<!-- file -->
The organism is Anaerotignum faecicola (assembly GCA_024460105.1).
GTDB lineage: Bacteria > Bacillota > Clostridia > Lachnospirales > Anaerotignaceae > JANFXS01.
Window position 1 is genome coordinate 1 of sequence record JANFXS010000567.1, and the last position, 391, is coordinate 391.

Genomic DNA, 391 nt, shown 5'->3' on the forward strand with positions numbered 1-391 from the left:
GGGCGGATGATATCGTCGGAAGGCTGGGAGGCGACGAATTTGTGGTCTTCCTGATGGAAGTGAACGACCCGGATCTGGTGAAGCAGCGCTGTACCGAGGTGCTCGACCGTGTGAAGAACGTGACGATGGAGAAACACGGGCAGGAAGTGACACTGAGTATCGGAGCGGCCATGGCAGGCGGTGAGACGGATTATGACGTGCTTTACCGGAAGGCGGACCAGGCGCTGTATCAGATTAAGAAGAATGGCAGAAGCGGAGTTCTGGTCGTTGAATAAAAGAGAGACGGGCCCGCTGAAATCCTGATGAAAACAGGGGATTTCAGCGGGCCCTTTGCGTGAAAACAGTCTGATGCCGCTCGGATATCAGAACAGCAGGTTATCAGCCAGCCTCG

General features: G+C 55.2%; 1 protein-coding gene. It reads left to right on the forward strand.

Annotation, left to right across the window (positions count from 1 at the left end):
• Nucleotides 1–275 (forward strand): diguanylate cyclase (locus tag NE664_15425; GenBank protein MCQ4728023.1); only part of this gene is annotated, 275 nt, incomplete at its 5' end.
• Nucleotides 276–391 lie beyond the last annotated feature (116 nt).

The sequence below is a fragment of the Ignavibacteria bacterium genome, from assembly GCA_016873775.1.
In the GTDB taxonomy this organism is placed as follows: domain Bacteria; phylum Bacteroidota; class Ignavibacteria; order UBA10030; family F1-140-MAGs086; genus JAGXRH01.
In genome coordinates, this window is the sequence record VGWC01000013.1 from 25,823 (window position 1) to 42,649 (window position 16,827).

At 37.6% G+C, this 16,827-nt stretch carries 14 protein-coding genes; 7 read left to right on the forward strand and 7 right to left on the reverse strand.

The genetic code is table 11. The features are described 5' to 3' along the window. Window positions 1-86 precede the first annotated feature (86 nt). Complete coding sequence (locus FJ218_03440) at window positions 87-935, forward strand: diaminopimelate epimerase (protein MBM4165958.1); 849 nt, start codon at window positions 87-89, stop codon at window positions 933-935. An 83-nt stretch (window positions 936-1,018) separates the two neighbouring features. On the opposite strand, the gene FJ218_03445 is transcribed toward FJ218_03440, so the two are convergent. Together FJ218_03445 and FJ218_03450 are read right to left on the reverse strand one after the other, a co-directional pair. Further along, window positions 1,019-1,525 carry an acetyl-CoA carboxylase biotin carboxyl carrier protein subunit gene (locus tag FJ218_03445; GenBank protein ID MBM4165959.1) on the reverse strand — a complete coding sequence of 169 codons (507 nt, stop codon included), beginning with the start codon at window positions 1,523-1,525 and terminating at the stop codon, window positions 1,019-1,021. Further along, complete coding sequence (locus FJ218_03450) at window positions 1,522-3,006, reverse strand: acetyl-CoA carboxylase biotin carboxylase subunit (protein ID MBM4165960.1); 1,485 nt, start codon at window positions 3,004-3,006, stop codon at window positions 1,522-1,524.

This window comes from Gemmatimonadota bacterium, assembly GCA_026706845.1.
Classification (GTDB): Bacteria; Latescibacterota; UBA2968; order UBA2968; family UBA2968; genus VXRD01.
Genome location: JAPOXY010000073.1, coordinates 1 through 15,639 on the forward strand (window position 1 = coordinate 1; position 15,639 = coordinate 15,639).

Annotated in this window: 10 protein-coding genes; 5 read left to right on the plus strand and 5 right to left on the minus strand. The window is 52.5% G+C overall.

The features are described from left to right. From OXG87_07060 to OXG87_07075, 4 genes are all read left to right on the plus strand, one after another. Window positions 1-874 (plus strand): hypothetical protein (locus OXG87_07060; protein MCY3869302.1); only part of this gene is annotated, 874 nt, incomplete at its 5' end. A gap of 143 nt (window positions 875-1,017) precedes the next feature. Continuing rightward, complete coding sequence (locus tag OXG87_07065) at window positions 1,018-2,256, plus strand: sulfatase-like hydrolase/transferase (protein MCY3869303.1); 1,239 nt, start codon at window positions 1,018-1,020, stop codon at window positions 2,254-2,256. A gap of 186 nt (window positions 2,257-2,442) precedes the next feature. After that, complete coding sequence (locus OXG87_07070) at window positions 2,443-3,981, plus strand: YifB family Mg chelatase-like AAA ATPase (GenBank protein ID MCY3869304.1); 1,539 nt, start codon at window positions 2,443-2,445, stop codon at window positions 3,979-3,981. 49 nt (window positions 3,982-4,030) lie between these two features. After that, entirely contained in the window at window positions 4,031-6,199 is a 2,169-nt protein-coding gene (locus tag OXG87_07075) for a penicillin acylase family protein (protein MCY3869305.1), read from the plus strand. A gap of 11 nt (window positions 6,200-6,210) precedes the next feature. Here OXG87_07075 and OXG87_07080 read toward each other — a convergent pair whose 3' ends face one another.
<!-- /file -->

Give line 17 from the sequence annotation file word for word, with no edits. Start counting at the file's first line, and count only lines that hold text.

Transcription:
Genome location: JAPOXY010000073.1, coordinates 1 through 15,639 on the forward strand (window position 1 = coordinate 1; position 15,639 = coordinate 15,639).